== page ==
Truth and Reconciliation Chair Resigns

The Canadian Press/Sean Kilpatrick
The Canadian Press/Sean Kilpatrick

Justice Harry LaForme stepped down as chair of the Truth and Reconciliation Commission on October 19, citing irresolvable conflict between himself and fellow commissioners Claudette Dumont-Smith and Jane Brewin Morley.

The two commissioners disputed his authority, LaForme alleged, and weighted the 'truth' side of the commission too heavily when he sought 'reconciliation.'

In the wake of LaForme's decision, several native groups including the National Residential Schools Survivors' Society and Anishinabek Nation have called for the remaining commissioners to resign.

“I can say without a doubt, that First Nations have lost confidence in the Commission as it is presently constituted. Clearly, the remaining commissioners are responsible for these turn of events and need to be replaced,” said Anishinabek Chief John Beaucage in a press release.

However, the Presbyterian, Anglican and United churches, along with 51 Catholic groups, have publicly reaffirmed their support for the commissioners. The four denominations are signatories to the Indian Residential Schools Settlement Agreement.

“Both truth-telling and reconciliation processes are central for survivors and for our nation as a whole as we address this tragic chapter in Canadian history. We believe that Ms. Dumont-Smith and Ms. Morley understand that,” Rev. James Scott, the United Church's General Council Officer for Residential Schools said in a release published on the PCC website.

Lori Ransom, truth and reconciliation animator, is confident that the parties will move quickly to elect a new chair.” There is every reason to look forward to the work it will do in the coming years,” she told the Record.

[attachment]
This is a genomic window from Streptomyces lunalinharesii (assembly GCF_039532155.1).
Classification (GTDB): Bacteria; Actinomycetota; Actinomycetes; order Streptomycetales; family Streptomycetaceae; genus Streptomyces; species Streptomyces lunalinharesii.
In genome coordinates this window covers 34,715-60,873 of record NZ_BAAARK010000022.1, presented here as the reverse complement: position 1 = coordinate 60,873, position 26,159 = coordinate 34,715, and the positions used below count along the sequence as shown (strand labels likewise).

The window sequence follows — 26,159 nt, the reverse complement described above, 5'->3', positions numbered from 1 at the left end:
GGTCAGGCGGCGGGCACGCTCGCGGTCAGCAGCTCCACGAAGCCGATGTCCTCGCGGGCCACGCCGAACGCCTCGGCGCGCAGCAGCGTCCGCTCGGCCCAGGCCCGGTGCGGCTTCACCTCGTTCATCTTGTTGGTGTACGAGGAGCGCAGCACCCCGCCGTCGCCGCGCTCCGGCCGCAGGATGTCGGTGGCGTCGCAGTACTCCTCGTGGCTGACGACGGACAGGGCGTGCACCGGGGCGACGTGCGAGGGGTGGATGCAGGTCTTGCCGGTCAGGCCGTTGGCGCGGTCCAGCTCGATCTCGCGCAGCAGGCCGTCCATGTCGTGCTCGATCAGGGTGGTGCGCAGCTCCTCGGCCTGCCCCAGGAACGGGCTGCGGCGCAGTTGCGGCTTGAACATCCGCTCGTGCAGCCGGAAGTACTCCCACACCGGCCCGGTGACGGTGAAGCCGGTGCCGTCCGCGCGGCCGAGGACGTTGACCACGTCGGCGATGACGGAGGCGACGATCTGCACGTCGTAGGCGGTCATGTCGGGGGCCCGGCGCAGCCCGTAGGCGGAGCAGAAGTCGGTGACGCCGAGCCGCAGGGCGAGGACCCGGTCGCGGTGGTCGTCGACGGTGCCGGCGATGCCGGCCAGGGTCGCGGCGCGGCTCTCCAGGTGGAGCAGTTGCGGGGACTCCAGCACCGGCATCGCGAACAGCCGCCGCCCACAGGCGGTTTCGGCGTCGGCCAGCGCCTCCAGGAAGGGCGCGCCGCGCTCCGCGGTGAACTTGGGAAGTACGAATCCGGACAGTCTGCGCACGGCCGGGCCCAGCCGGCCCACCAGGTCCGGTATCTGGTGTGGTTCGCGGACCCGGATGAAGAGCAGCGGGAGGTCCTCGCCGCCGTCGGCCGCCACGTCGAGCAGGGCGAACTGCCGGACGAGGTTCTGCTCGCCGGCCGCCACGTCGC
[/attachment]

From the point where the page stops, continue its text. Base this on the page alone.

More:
Assembly of First Nations Chief Phil Fontaine has also expressed a desire to replace LaForme quickly, to maintain the momentum created by the government's Apology to native peoples in June, and to capture survivors' stories before they are lost.

According to a report by the CBC, there are about 80,000 survivors but an estimated six die each day.

The commission was formed in an unprecedented way; 14 representatives from the various bodies of Settlement Agreement signatories selected the three commissioners. Although no policy exists to replace a commissioner, in early November Justice Frank Iacobucci agreed to act as facilitator as the parties move forward with the process.

The Commission's five-year mandate was to culminate in an accessible national archive of stories and resources related to the legacy of Indian Residential Schools. Seven national and many community events were intended to share stories, culture, and promote reconciliation between native and non-native groups. Ransom expects national events take place in 2009. – with files from CBC and CNW Group


About Connie Wardle

Connie Wardle is the Presbyterian Record's senior writer and online editor.